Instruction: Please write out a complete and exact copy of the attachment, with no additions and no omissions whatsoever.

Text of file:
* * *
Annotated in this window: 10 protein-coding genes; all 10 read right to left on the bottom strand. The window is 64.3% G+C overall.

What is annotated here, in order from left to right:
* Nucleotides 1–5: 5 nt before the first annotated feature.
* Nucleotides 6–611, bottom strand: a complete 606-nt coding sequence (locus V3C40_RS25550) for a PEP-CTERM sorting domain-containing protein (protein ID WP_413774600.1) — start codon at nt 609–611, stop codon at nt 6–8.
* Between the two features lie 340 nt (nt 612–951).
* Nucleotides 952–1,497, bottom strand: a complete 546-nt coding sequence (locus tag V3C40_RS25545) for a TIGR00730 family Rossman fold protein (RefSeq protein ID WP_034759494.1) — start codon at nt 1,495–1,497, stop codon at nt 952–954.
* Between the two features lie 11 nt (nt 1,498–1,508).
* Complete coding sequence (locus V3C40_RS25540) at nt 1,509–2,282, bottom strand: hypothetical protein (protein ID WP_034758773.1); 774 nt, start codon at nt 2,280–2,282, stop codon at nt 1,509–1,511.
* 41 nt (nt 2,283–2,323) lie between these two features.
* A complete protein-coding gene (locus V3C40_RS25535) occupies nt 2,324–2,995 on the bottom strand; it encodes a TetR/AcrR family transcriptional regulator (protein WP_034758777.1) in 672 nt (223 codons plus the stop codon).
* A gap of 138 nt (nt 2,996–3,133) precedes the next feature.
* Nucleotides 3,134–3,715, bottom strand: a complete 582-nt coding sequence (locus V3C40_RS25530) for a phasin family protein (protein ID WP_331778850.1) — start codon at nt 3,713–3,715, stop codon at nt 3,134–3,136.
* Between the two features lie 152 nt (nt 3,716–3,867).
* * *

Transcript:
Annotated in this window: 10 protein-coding genes; all 10 read right to left on the bottom strand. The window is 64.3% G+C overall.

What is annotated here, in order from left to right:
* Nucleotides 1–5: 5 nt before the first annotated feature.
* Nucleotides 6–611, bottom strand: a complete 606-nt coding sequence (locus V3C40_RS25550) for a PEP-CTERM sorting domain-containing protein (protein ID WP_413774600.1) — start codon at nt 609–611, stop codon at nt 6–8.
* Between the two features lie 340 nt (nt 612–951).
* Nucleotides 952–1,497, bottom strand: a complete 546-nt coding sequence (locus tag V3C40_RS25545) for a TIGR00730 family Rossman fold protein (RefSeq protein ID WP_034759494.1) — start codon at nt 1,495–1,497, stop codon at nt 952–954.
* Between the two features lie 11 nt (nt 1,498–1,508).
* Complete coding sequence (locus V3C40_RS25540) at nt 1,509–2,282, bottom strand: hypothetical protein (protein ID WP_034758773.1); 774 nt, start codon at nt 2,280–2,282, stop codon at nt 1,509–1,511.
* 41 nt (nt 2,283–2,323) lie between these two features.
* A complete protein-coding gene (locus V3C40_RS25535) occupies nt 2,324–2,995 on the bottom strand; it encodes a TetR/AcrR family transcriptional regulator (protein WP_034758777.1) in 672 nt (223 codons plus the stop codon).
* A gap of 138 nt (nt 2,996–3,133) precedes the next feature.
* Nucleotides 3,134–3,715, bottom strand: a complete 582-nt coding sequence (locus V3C40_RS25530) for a phasin family protein (protein ID WP_331778850.1) — start codon at nt 3,713–3,715, stop codon at nt 3,134–3,136.
* Between the two features lie 152 nt (nt 3,716–3,867).